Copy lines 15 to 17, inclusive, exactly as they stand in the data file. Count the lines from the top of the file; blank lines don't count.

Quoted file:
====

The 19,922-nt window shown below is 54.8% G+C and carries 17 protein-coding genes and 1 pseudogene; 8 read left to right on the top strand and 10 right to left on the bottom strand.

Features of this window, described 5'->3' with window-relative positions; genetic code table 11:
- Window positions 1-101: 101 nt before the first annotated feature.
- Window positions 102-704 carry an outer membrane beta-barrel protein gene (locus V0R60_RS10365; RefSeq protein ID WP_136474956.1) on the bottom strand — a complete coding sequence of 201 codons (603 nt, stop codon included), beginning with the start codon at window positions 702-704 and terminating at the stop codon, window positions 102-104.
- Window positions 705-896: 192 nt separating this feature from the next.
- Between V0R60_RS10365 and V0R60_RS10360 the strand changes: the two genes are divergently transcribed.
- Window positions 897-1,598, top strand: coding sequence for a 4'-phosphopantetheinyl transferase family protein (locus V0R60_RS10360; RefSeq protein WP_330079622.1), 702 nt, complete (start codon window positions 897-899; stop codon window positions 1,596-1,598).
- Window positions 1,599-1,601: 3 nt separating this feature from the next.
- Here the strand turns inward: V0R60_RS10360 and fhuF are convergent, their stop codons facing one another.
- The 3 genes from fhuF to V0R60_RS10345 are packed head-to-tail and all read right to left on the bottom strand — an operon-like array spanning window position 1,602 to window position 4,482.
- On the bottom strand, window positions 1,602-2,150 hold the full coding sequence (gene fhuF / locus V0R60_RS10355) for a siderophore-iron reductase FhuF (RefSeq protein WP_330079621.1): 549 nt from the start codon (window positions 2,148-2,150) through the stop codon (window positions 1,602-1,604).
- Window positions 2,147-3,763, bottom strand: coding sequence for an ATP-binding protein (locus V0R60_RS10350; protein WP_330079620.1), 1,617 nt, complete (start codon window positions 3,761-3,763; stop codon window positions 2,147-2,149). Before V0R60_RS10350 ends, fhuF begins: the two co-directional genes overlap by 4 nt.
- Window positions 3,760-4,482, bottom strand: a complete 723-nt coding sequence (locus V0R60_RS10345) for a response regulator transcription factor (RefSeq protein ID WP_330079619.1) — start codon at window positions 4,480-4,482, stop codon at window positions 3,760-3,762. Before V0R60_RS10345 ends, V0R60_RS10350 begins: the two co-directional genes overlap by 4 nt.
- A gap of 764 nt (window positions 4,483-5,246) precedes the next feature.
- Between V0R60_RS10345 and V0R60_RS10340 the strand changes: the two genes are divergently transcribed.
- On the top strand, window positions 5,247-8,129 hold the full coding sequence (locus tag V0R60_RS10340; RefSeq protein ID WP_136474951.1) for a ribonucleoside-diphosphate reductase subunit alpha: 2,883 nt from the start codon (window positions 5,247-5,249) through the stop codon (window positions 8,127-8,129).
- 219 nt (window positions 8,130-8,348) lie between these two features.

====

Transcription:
- Between V0R60_RS10345 and V0R60_RS10340 the strand changes: the two genes are divergently transcribed.
- On the top strand, window positions 5,247-8,129 hold the full coding sequence (locus tag V0R60_RS10340; RefSeq protein ID WP_136474951.1) for a ribonucleoside-diphosphate reductase subunit alpha: 2,883 nt from the start codon (window positions 5,247-5,249) through the stop codon (window positions 8,127-8,129).
- 219 nt (window positions 8,130-8,348) lie between these two features.